Andrei Sakharov, the dissident Soviet physicist, was bitterly denounced in the government newspaper Izvestia tonight for urging the United States to continue its rearmament program. The newspaper said this would "practically create conditions" for a preemptive nuclear attack on the Soviet Union.

In an article signed by four members of the Soviet Academy of Sciences, Izvestia described the 62-year-old physicist and human rights activist as a man "who hates his own country and people."

The article purported to summarize Sakharov's remarks contained in a letter smuggled to the United States and published in the latest issue of the journal Foreign Affairs.

The quick response to western news accounts of Sakharov's letter was particularly ominous in two respects. Never before have four members of the academy joined in a public denunciation of Sakharov. And in this attack they compared him to Julius and Ethel Rosenberg, the American couple executed in 1953 after being convicted of passing atomic secrets to Moscow.

"In contrast to Sakharov, who is advocating a nuclear blackmail of his own country and practically the creation of conditions for first use of nuclear weapons against us," the article said, "the Rosenbergs were not only innocent victims of the cruel mechanism of American justice, but they were advocates of the destruction of these deadly weapons. And generally, they were honest, humane persons."

Izvestia quoted Sakharov as saying that the United States should "under no circumstances" agree to a curtailment of the arms race and that the West should pursue its arms buildup "for another 10 to 15 years."

As published in Foreign Affairs, the Sakharov letter said nuclear war would be "a calamity" amounting to "collective suicide." It argued that the West should increase its military strength in order to deter war by balancing Soviet power.

Sakharov said that arms parity is required so that neither side feels it can safely attack. "If the probability of . . . slipping into an all-out nuclear war . . . could be reduced at the cost of another 10 to 15 years of the arms race, then perhaps that price must be paid," he wrote.

Izvestia said Sakharov's letter "implored" the Reagan administration to continue with its present policy, which the authors of the article described as a "militaristic course, the course of confrontation with the Soviet Union."

It said he was calling on the United States "to intimidate our people" so that the Soviet Union would "capitulate before an American ultimatum."

Sakharov was described as a man who has sunk to "a low level of morality" to have described his own country as an "enemy" and to have warned "the bosses of America: do not believe in the peaceful intentions of socialist states."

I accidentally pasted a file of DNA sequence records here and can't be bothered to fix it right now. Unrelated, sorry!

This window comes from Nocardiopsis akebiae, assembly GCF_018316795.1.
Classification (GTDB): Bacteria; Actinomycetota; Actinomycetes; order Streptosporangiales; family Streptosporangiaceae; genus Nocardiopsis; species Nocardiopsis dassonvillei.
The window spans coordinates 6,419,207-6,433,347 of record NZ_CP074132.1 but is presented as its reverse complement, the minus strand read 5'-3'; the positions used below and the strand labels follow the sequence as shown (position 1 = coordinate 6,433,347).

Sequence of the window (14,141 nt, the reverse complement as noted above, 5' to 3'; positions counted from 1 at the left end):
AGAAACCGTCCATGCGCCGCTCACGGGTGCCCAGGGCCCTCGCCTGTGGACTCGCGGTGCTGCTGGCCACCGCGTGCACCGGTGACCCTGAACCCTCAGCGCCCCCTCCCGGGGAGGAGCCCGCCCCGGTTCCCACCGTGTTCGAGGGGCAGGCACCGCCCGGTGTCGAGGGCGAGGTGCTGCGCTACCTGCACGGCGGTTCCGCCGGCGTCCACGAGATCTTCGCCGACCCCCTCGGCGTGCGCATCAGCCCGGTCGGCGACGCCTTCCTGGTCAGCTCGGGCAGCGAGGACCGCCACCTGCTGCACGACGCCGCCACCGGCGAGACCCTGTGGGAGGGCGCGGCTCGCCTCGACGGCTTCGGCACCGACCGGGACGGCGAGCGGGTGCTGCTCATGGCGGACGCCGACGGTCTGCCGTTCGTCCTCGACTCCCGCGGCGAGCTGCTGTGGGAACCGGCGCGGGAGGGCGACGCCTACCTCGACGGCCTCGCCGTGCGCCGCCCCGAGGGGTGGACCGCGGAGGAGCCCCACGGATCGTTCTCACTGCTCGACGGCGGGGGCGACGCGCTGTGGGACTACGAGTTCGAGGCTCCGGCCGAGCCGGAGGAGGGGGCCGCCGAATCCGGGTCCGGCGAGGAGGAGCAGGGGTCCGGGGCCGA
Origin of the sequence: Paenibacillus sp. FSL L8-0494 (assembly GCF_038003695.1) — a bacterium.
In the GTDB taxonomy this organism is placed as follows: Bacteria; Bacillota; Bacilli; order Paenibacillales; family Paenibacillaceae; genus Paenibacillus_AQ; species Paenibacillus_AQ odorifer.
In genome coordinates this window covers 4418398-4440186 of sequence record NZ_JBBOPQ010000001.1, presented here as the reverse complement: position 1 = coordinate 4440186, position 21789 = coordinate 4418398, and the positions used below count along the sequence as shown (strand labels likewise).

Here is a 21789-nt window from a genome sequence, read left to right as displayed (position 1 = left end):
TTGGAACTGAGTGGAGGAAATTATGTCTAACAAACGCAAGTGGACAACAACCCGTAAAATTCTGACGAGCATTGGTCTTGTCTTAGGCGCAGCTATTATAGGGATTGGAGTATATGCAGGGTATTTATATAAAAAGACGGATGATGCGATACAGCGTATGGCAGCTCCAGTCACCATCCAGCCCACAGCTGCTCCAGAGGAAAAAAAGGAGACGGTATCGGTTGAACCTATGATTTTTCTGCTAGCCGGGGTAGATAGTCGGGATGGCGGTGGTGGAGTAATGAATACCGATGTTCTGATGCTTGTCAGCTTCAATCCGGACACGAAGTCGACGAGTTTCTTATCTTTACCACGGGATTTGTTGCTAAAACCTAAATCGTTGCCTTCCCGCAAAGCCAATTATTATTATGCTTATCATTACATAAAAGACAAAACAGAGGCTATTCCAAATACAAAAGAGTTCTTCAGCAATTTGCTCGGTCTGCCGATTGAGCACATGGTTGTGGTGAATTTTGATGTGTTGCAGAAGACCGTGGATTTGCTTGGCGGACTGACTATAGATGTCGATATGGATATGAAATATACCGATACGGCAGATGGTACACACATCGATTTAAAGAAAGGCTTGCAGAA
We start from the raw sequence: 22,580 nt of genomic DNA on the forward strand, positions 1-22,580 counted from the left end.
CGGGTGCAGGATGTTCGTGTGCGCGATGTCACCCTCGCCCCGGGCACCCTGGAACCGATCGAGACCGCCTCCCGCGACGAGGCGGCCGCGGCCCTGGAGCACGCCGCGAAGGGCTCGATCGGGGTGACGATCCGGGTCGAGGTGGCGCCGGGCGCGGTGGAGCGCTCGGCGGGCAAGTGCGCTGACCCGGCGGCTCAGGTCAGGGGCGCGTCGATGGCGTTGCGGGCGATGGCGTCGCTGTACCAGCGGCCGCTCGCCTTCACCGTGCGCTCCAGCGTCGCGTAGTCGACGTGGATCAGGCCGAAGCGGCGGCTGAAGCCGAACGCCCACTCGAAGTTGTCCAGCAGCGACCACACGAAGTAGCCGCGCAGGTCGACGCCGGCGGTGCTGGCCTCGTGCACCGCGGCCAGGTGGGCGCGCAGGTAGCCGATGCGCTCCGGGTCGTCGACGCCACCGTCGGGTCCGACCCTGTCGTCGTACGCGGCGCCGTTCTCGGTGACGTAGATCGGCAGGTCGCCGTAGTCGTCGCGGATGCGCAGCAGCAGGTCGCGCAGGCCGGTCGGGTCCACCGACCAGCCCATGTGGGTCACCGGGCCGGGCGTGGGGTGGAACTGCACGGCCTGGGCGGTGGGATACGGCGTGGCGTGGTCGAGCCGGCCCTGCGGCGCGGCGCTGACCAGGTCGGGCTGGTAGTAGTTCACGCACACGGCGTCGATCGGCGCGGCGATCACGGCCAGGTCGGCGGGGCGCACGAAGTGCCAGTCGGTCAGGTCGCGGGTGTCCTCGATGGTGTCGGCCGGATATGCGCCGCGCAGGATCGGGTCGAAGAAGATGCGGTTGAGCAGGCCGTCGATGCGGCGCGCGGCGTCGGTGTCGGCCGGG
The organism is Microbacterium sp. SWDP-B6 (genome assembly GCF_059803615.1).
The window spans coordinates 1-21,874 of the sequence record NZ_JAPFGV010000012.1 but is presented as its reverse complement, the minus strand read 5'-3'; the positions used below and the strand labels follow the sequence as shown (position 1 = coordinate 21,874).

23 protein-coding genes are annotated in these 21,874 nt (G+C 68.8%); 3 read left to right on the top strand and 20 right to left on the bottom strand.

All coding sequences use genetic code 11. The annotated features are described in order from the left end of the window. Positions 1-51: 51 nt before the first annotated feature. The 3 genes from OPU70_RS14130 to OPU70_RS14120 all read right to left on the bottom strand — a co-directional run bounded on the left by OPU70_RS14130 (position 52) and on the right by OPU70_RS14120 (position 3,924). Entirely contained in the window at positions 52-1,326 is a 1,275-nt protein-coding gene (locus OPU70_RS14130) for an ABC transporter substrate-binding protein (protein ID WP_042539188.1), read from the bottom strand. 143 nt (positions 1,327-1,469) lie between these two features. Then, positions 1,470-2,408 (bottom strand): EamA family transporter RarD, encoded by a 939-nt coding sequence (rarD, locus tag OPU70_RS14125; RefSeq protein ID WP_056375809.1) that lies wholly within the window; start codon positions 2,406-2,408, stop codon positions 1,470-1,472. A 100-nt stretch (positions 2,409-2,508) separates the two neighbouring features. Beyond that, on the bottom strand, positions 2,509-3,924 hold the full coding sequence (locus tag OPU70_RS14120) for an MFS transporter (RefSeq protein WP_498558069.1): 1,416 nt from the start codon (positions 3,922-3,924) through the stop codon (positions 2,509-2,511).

"Our state and our people are more than patient with this man, who lives quietly in Gorki and sends out from there his hate-filled works," the article said.

Sakharov was exiled to the city of Gorki, about 250 miles east of here, in 1980 for his dissident activities. He was stripped of the various state honors and decorations that he had received for his work on the development of the Soviet hydrogen bomb. However, he remains a member of the Academy of Sciences.

It is his high membership in the academy and his high standing in Soviet science that have made Sakharov's dissidence a complicated issue for the authorities. They have not been able to secure a two-thirds majority of votes on the required secret ballot to expel Sakharov from the academy.

As an academy member, Sakharov still enjoys various privileges, including a salary that is nearly four times the Soviet average and access to special stores.

He recently has asked for treatment at an academy clinic in Moscow after his wife said that he was suffering from heart trouble and urological problems. Authorities have not responded to the request.

Tonight's attack in Izvestia seemed to be a new attempt to discredit Sakharov in the scientific establishment and possibly seek his ouster from the academy.

The authors said that "in essence, Sakharov advocates the use of monstrous weapons to frighten the Soviet people and force our country to capitulate."

The article, which was also distributed by the government news agency Tass, said that Sakharov openly "and without shame" endorsed Washington's plans to deploy new medium-range nuclear missiles in Western Europe and to build and deploy the MX missile.

In Sakharov's actions, it said, "we see the violation of the norms of humanity and decency which have to be observed, we would say, by each civilized man."

Reading Sakharov's letter, the authors said, "we had a strange feeling. U.S. Defense Secretary Weinberger speaks in the precisely same fashion. So speaks President Reagan. Sakharov only forgets to say that the Soviet Union is the focus of evil and to call for a crusade against communism."

The academicians who signed the article are Anatoly Dorodnitsyn, Alexander Prokhorov, Georgy Scriabin and Andrei Tikhonov. The magazine Foreign Affairs does not circulate here and it seems unlikely that they could have obtained a copy of the latest issue without an assist from the authorities.